Simple & effective presentation slides
Respect working memory & have more impact
Making presentation slides? We’re here to help – it’s what we do all day long!
The most common mistake we see? Over-stuffing your presentation slides. It makes sense in a way; we have SO much information we want to share with our audience. We want them to have every piece of information at their finger tips. Maybe we’re even afraid if we leave out a detail, someone will call us on it!
But truly, when we share everything, we are overwhelming our audience, and they are more likely to forget more of what we are telling them. The more information we throw their way, the harder it is for them to parse what is important. That makes them more likely to miss our main points all together.
Why? It comes down to brain science.
Working memory and information processing
Our working memory is where the brain temporarily stores new information as it comes in. The general consensus is that our working memory can hold and work with about 5 – 7 pieces of new information at a time.
That means that when we are sharing new information with an audience, we need to be aware that more than 5 – 7 pieces of new information will overwhelm them and they will forget at a faster pace as their working memory struggles to keep up. We want them to walk away with our main points, not with a glazed expression.
So if working memory has limited duration and limited capacity, we need to reduce the complexity of the information to make sure that the right stuff sticks.
How to simplify your presentation slides
Simplifying your content can be daunting but here’s a quick step-by-step:
Identify your main point or argument.
Evaluate each slide by asking the question: “What do I want them to understand and remember?”
Reduce redundancy & clutter.
Take out that editing pen. Are you being obvious or redundant in your text or labels? Are you including visual clutter that may hinder your audience’s ability to find your main argument?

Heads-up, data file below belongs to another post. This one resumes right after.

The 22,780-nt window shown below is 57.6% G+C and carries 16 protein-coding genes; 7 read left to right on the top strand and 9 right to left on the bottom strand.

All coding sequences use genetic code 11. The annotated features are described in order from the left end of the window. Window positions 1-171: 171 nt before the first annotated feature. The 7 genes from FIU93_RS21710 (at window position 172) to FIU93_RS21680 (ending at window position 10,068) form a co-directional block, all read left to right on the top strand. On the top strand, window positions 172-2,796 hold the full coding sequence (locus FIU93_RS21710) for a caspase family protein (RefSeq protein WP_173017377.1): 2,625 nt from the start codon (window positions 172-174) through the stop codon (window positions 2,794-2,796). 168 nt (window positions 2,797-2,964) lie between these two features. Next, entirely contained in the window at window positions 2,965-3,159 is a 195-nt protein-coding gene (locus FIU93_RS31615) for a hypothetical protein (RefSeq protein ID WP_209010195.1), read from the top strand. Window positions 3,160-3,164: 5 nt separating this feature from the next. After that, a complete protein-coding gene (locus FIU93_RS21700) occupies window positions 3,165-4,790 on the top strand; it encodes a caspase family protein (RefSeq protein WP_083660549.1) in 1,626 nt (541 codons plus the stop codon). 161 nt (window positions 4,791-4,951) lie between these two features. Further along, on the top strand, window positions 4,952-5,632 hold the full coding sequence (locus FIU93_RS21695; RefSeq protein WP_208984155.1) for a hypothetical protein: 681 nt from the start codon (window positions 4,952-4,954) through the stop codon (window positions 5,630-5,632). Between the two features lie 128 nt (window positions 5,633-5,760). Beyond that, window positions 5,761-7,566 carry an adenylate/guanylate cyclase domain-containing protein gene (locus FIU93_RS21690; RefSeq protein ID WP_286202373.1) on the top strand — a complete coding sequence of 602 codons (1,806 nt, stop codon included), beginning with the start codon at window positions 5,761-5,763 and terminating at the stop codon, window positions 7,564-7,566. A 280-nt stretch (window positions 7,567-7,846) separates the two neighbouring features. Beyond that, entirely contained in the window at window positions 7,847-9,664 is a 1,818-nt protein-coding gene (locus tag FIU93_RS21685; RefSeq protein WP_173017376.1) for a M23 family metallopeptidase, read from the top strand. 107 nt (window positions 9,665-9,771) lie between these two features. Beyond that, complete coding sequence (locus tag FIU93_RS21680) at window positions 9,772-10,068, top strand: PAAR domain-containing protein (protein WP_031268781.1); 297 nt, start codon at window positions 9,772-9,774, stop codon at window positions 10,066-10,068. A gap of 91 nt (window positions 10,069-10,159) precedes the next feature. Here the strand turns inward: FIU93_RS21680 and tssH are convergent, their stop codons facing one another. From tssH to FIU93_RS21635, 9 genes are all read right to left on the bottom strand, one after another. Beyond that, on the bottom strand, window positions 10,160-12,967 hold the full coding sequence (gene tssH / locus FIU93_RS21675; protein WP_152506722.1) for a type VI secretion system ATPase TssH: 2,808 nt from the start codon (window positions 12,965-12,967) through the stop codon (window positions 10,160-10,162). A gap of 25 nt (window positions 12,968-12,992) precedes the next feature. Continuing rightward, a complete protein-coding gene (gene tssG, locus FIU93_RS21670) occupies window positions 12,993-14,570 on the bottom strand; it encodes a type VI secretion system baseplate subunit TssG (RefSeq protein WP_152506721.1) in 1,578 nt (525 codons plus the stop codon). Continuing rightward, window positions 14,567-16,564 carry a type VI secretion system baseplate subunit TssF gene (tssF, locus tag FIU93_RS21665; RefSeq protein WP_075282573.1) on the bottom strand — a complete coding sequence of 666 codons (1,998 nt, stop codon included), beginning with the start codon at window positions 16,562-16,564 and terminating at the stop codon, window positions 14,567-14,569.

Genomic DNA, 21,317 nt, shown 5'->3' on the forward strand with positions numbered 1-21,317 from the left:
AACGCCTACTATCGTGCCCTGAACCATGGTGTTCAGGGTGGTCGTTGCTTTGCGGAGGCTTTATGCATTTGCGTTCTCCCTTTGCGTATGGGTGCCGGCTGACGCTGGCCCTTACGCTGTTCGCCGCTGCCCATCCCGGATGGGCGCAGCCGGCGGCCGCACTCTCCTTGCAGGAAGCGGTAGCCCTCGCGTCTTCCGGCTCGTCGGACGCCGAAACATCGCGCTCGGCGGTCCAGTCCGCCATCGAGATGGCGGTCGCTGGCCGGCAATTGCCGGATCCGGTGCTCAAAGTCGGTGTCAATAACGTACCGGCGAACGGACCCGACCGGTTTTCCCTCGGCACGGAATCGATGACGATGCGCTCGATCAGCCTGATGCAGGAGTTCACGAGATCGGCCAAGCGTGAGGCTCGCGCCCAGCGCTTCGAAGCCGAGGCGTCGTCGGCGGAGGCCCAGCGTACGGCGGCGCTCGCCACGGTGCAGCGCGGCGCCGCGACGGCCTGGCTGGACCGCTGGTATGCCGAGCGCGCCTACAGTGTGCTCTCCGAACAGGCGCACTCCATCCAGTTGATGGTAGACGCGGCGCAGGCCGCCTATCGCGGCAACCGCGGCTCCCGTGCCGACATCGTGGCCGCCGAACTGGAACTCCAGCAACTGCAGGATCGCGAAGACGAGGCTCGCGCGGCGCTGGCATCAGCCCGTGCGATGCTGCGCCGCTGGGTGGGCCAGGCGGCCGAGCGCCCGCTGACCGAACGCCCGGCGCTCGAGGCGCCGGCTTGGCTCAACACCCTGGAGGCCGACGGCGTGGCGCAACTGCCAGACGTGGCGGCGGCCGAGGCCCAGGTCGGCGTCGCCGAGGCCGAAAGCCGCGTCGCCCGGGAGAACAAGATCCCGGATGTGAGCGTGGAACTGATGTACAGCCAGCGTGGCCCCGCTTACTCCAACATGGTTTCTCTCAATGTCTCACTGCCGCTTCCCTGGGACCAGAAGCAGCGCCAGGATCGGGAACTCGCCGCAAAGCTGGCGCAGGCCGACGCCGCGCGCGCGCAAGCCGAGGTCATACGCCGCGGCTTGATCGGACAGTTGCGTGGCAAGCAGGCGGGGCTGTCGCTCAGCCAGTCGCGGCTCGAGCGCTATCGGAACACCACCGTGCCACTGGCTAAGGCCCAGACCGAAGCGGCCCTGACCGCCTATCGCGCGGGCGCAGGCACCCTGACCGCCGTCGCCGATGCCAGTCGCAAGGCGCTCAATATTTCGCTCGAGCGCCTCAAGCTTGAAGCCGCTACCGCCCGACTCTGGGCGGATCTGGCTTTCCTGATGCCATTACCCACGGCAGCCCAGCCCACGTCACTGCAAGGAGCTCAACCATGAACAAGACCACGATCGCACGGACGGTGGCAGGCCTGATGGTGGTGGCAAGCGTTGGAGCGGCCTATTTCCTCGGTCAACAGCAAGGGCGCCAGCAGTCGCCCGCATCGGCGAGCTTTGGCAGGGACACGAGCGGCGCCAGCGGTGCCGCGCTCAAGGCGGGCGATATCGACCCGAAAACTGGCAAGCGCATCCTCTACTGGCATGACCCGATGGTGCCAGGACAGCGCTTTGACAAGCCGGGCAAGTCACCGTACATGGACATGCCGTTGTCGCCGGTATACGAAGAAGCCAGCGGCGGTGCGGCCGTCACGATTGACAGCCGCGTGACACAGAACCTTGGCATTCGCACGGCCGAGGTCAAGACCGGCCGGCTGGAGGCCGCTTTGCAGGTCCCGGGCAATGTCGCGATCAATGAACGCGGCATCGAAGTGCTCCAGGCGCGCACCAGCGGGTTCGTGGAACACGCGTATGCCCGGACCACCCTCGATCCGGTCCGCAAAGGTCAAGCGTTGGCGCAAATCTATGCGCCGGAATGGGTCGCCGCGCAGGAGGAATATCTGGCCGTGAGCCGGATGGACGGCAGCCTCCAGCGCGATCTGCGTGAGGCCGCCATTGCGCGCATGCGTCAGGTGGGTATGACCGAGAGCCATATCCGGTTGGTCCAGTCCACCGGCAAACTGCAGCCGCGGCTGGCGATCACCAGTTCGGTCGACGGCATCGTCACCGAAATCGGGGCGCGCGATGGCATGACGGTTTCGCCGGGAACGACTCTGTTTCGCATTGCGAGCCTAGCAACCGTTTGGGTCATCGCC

Treat detail accordingly.
What detail can you remove from the slide and include in your talk track or a handout? What detail doesn’t support the main point? If you need to keep some detail, how can you use design to deemphasize that information so that your main message can come through?
Use multiple slides.
Still too much on each slide? Spread your information out across your presentation slides so that each can tell just one story.
Still nervous about leaving out that extra information? Try one of these tricks:
- Notes Layout:
Did you know you can generate a file with your slides and extra information without much extra work? Put detail into the speaker notes section and then generate a “Notes PDF” as a handout for your audience.
- Back Pocket Slides:
Worried someone is going to ask for the underlying data? Create a hyperlink on your main slide to a hidden slide with any of that nitty gritty. It won’t show while you’re presenting, unless you click that hyperlink. Someone asks that feared questions? Voila! You’re ready for it.
More benefits of simpler slides
Did you know that more slides can actually improve your audience engagement? The more frequently you change the slide on the screen, the more your audience feels the pressure to pay attention! Simpler presentation slides are easier to understand AND hold your audience’s attention.
Interested in learning more about how brain science can improve your effectiveness as a presenter? We cannot recommend Dr. Carmen Simon enough!